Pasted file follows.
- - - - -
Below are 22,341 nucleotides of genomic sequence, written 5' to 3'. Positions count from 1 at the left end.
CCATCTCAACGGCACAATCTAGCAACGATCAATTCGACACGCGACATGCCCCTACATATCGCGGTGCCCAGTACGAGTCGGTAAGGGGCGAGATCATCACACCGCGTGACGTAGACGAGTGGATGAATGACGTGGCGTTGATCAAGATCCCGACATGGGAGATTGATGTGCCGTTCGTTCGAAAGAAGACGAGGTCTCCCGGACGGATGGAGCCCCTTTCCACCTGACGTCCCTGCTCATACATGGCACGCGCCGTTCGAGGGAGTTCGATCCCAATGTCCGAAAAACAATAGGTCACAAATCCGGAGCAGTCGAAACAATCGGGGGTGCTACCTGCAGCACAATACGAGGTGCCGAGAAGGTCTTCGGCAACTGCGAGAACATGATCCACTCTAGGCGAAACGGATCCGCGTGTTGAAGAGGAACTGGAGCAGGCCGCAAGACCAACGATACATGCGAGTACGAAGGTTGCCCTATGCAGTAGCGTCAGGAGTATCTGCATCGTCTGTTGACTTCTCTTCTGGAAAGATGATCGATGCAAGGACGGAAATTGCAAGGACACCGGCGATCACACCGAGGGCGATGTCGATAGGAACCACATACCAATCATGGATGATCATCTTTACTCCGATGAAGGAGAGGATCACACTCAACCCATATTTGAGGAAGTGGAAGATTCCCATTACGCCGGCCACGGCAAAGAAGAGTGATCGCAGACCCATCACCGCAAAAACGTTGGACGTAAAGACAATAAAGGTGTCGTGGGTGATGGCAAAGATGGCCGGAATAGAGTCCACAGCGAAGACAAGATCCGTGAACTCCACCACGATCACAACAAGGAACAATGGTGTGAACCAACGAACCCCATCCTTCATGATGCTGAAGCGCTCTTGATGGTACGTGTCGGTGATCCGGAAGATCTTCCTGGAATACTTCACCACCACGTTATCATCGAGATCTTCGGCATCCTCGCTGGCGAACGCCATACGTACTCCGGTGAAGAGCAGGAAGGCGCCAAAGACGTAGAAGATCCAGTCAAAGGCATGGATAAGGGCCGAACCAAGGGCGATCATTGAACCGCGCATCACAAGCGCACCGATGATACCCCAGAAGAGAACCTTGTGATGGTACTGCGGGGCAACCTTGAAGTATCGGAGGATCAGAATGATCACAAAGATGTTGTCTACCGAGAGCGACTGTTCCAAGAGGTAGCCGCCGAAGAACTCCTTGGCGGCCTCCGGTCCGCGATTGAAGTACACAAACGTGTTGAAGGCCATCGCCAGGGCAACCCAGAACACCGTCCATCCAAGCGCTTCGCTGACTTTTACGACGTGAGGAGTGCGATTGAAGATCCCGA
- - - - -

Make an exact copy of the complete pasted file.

Below are 22,341 nucleotides of genomic sequence, written 5' to 3'. Positions count from 1 at the left end.
CCATCTCAACGGCACAATCTAGCAACGATCAATTCGACACGCGACATGCCCCTACATATCGCGGTGCCCAGTACGAGTCGGTAAGGGGCGAGATCATCACACCGCGTGACGTAGACGAGTGGATGAATGACGTGGCGTTGATCAAGATCCCGACATGGGAGATTGATGTGCCGTTCGTTCGAAAGAAGACGAGGTCTCCCGGACGGATGGAGCCCCTTTCCACCTGACGTCCCTGCTCATACATGGCACGCGCCGTTCGAGGGAGTTCGATCCCAATGTCCGAAAAACAATAGGTCACAAATCCGGAGCAGTCGAAACAATCGGGGGTGCTACCTGCAGCACAATACGAGGTGCCGAGAAGGTCTTCGGCAACTGCGAGAACATGATCCACTCTAGGCGAAACGGATCCGCGTGTTGAAGAGGAACTGGAGCAGGCCGCAAGACCAACGATACATGCGAGTACGAAGGTTGCCCTATGCAGTAGCGTCAGGAGTATCTGCATCGTCTGTTGACTTCTCTTCTGGAAAGATGATCGATGCAAGGACGGAAATTGCAAGGACACCGGCGATCACACCGAGGGCGATGTCGATAGGAACCACATACCAATCATGGATGATCATCTTTACTCCGATGAAGGAGAGGATCACACTCAACCCATATTTGAGGAAGTGGAAGATTCCCATTACGCCGGCCACGGCAAAGAAGAGTGATCGCAGACCCATCACCGCAAAAACGTTGGACGTAAAGACAATAAAGGTGTCGTGGGTGATGGCAAAGATGGCCGGAATAGAGTCCACAGCGAAGACAAGATCCGTGAACTCCACCACGATCACAACAAGGAACAATGGTGTGAACCAACGAACCCCATCCTTCATGATGCTGAAGCGCTCTTGATGGTACGTGTCGGTGATCCGGAAGATCTTCCTGGAATACTTCACCACCACGTTATCATCGAGATCTTCGGCATCCTCGCTGGCGAACGCCATACGTACTCCGGTGAAGAGCAGGAAGGCGCCAAAGACGTAGAAGATCCAGTCAAAGGCATGGATAAGGGCCGAACCAAGGGCGATCATTGAACCGCGCATCACAAGCGCACCGATGATACCCCAGAAGAGAACCTTGTGATGGTACTGCGGGGCAACCTTGAAGTATCGGAGGATCAGAATGATCACAAAGATGTTGTCTACCGAGAGCGACTGTTCCAAGAGGTAGCCGCCGAAGAACTCCTTGGCGGCCTCCGGTCCGCGATTGAAGTACACAAACGTGTTGAAGGCCATCGCCAGGGCAACCCAGAACACCGTCCATCCAAGCGCTTCGCTGACTTTTACGACGTGAGGAGTGCGATTGAAGATCCCGA